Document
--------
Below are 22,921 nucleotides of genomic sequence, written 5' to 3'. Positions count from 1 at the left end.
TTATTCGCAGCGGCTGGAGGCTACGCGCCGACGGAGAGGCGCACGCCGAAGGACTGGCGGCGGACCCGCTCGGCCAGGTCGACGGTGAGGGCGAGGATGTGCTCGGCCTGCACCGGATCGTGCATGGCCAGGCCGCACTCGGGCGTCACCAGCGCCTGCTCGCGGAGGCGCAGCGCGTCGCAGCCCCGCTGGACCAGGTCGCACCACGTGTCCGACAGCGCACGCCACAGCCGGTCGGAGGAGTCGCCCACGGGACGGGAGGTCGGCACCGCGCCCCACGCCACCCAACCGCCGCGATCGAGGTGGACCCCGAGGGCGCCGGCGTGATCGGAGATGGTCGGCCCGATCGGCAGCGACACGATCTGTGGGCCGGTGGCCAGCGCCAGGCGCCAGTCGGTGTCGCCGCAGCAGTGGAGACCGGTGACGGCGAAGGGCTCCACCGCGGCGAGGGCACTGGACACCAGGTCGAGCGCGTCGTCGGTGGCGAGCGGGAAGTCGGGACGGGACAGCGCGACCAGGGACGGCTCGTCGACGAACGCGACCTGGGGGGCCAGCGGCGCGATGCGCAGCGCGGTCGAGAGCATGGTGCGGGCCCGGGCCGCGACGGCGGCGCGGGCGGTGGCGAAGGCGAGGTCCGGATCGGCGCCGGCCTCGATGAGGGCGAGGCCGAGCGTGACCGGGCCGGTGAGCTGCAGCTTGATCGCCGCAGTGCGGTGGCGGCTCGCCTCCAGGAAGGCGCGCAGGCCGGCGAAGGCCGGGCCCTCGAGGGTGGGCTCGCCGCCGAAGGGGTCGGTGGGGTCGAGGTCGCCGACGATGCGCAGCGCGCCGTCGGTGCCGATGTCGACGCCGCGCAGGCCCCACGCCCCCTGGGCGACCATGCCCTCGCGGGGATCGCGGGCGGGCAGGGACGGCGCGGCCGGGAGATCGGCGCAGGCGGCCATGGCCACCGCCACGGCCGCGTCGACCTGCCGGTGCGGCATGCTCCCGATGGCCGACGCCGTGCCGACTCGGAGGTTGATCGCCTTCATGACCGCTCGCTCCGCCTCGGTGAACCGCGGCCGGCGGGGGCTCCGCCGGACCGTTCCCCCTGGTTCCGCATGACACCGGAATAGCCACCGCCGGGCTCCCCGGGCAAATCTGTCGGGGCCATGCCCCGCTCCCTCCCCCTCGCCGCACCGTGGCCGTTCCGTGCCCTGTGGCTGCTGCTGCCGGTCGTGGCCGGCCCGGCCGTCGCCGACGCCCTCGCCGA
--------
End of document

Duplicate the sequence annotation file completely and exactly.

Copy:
Below are 22,921 nucleotides of genomic sequence, written 5' to 3'. Positions count from 1 at the left end.
TTATTCGCAGCGGCTGGAGGCTACGCGCCGACGGAGAGGCGCACGCCGAAGGACTGGCGGCGGACCCGCTCGGCCAGGTCGACGGTGAGGGCGAGGATGTGCTCGGCCTGCACCGGATCGTGCATGGCCAGGCCGCACTCGGGCGTCACCAGCGCCTGCTCGCGGAGGCGCAGCGCGTCGCAGCCCCGCTGGACCAGGTCGCACCACGTGTCCGACAGCGCACGCCACAGCCGGTCGGAGGAGTCGCCCACGGGACGGGAGGTCGGCACCGCGCCCCACGCCACCCAACCGCCGCGATCGAGGTGGACCCCGAGGGCGCCGGCGTGATCGGAGATGGTCGGCCCGATCGGCAGCGACACGATCTGTGGGCCGGTGGCCAGCGCCAGGCGCCAGTCGGTGTCGCCGCAGCAGTGGAGACCGGTGACGGCGAAGGGCTCCACCGCGGCGAGGGCACTGGACACCAGGTCGAGCGCGTCGTCGGTGGCGAGCGGGAAGTCGGGACGGGACAGCGCGACCAGGGACGGCTCGTCGACGAACGCGACCTGGGGGGCCAGCGGCGCGATGCGCAGCGCGGTCGAGAGCATGGTGCGGGCCCGGGCCGCGACGGCGGCGCGGGCGGTGGCGAAGGCGAGGTCCGGATCGGCGCCGGCCTCGATGAGGGCGAGGCCGAGCGTGACCGGGCCGGTGAGCTGCAGCTTGATCGCCGCAGTGCGGTGGCGGCTCGCCTCCAGGAAGGCGCGCAGGCCGGCGAAGGCCGGGCCCTCGAGGGTGGGCTCGCCGCCGAAGGGGTCGGTGGGGTCGAGGTCGCCGACGATGCGCAGCGCGCCGTCGGTGCCGATGTCGACGCCGCGCAGGCCCCACGCCCCCTGGGCGACCATGCCCTCGCGGGGATCGCGGGCGGGCAGGGACGGCGCGGCCGGGAGATCGGCGCAGGCGGCCATGGCCACCGCCACGGCCGCGTCGACCTGCCGGTGCGGCATGCTCCCGATGGCCGACGCCGTGCCGACTCGGAGGTTGATCGCCTTCATGACCGCTCGCTCCGCCTCGGTGAACCGCGGCCGGCGGGGGCTCCGCCGGACCGTTCCCCCTGGTTCCGCATGACACCGGAATAGCCACCGCCGGGCTCCCCGGGCAAATCTGTCGGGGCCATGCCCCGCTCCCTCCCCCTCGCCGCACCGTGGCCGTTCCGTGCCCTGTGGCTGCTGCTGCCGGTCGTGGCCGGCCCGGCCGTCGCCGACGCCCTCGCCGA